Monday, June 16, 2014

Fracking Compromise Stalls

The Governor’s effort to forge a compromise on the fracking wars has stalled, and as he puts it, all sides “are furious.” Both Hickenlooper and Congressman Jared Polis are under attack. Ironically, the greatest hostility they are facing is coming from their putative allies. Major parts of the industry are opposing Hickenlooper and the compromise as too risky and not needed. Environmentalists have taken on Polis for selling them out. And, both groups complain they weren’t invited to the negotiating table.

War chests are being built. Pro-industry forces have raised nearly $10 million. But, as the fracking votes in North Front Range cities showed last fall or the Cantor-Brat race last week, money doesn’t defeat a well-positioned idea.

A compromise is still likely a smart strategy.

Denver pollster Floyd Ciruli said there’s obviously a “very serious disconnect” between Polis and the anti-fracking movement.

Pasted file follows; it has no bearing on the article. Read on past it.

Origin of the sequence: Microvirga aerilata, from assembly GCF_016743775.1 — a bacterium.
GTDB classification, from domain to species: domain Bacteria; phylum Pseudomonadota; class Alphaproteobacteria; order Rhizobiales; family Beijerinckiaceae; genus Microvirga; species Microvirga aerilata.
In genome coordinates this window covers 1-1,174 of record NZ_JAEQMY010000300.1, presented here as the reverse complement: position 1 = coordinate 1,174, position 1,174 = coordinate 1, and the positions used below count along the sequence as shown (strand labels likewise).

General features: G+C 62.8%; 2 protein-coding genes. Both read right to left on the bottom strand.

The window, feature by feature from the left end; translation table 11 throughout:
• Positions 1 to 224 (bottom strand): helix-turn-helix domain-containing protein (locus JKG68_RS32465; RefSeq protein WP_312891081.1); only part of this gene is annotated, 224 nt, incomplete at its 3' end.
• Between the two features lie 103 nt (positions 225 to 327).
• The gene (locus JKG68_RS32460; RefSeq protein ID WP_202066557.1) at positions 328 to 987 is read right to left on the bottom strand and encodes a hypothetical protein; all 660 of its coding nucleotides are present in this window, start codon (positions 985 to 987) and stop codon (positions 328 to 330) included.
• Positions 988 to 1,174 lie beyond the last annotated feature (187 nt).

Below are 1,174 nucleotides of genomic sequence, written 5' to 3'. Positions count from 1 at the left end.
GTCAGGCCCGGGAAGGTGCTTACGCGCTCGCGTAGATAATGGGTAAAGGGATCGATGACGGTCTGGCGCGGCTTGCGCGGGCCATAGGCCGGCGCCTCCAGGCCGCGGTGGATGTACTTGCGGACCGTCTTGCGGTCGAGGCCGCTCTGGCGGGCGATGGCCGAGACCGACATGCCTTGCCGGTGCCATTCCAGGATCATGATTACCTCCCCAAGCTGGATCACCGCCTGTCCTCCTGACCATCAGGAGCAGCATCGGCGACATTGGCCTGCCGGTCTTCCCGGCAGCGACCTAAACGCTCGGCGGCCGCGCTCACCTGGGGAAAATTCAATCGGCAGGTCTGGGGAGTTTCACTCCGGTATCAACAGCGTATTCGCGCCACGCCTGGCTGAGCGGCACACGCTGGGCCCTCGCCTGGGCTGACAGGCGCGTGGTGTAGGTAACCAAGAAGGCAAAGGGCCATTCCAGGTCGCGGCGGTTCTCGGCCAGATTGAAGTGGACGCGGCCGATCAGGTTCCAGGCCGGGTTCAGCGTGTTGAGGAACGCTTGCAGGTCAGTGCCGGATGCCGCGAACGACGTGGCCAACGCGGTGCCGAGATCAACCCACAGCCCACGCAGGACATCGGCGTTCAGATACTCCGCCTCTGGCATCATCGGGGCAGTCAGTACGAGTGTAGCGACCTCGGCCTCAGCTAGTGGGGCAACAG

“[H]e looked like he was making a good faith effort and was by and large respected and liked by the environmental community, and doing everything he could to say, ‘Well, if you don’t change a thing, I guess I can live with this,’ but that then put him in the camp with the governor,” said Ciruli. “For about four minutes, everybody liked him.”

On Initiative 75:

Ciruli predicted Initiative 75 would gather enough signatures to qualify for the Nov. 4 ballot, whereas the Hickenlooper and Polis compromise appears to have run aground.

“This is obviously not working,” said Ciruli. “It’s kind of falling apart here.”

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